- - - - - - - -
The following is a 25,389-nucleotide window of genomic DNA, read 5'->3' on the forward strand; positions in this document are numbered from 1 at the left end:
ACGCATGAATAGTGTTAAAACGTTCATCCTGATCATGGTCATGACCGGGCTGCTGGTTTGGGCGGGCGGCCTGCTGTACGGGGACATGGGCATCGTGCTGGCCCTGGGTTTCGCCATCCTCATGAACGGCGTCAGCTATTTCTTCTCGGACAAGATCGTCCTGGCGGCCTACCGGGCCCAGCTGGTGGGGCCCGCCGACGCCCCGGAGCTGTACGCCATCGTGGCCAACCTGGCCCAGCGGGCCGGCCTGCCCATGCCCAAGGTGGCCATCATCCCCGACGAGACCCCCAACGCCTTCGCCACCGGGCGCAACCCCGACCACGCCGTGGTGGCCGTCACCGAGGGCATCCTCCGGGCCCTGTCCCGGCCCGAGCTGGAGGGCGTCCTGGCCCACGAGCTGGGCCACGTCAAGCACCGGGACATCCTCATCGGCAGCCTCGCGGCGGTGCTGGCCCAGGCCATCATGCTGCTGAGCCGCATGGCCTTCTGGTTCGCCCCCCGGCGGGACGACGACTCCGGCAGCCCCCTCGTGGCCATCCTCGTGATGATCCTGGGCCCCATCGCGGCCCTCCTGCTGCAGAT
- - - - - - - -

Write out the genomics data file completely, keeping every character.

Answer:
The following is a 25,389-nucleotide window of genomic DNA, read 5'->3' on the forward strand; positions in this document are numbered from 1 at the left end:
ACGCATGAATAGTGTTAAAACGTTCATCCTGATCATGGTCATGACCGGGCTGCTGGTTTGGGCGGGCGGCCTGCTGTACGGGGACATGGGCATCGTGCTGGCCCTGGGTTTCGCCATCCTCATGAACGGCGTCAGCTATTTCTTCTCGGACAAGATCGTCCTGGCGGCCTACCGGGCCCAGCTGGTGGGGCCCGCCGACGCCCCGGAGCTGTACGCCATCGTGGCCAACCTGGCCCAGCGGGCCGGCCTGCCCATGCCCAAGGTGGCCATCATCCCCGACGAGACCCCCAACGCCTTCGCCACCGGGCGCAACCCCGACCACGCCGTGGTGGCCGTCACCGAGGGCATCCTCCGGGCCCTGTCCCGGCCCGAGCTGGAGGGCGTCCTGGCCCACGAGCTGGGCCACGTCAAGCACCGGGACATCCTCATCGGCAGCCTCGCGGCGGTGCTGGCCCAGGCCATCATGCTGCTGAGCCGCATGGCCTTCTGGTTCGCCCCCCGGCGGGACGACGACTCCGGCAGCCCCCTCGTGGCCATCCTCGTGATGATCCTGGGCCCCATCGCGGCCCTCCTGCTGCAGAT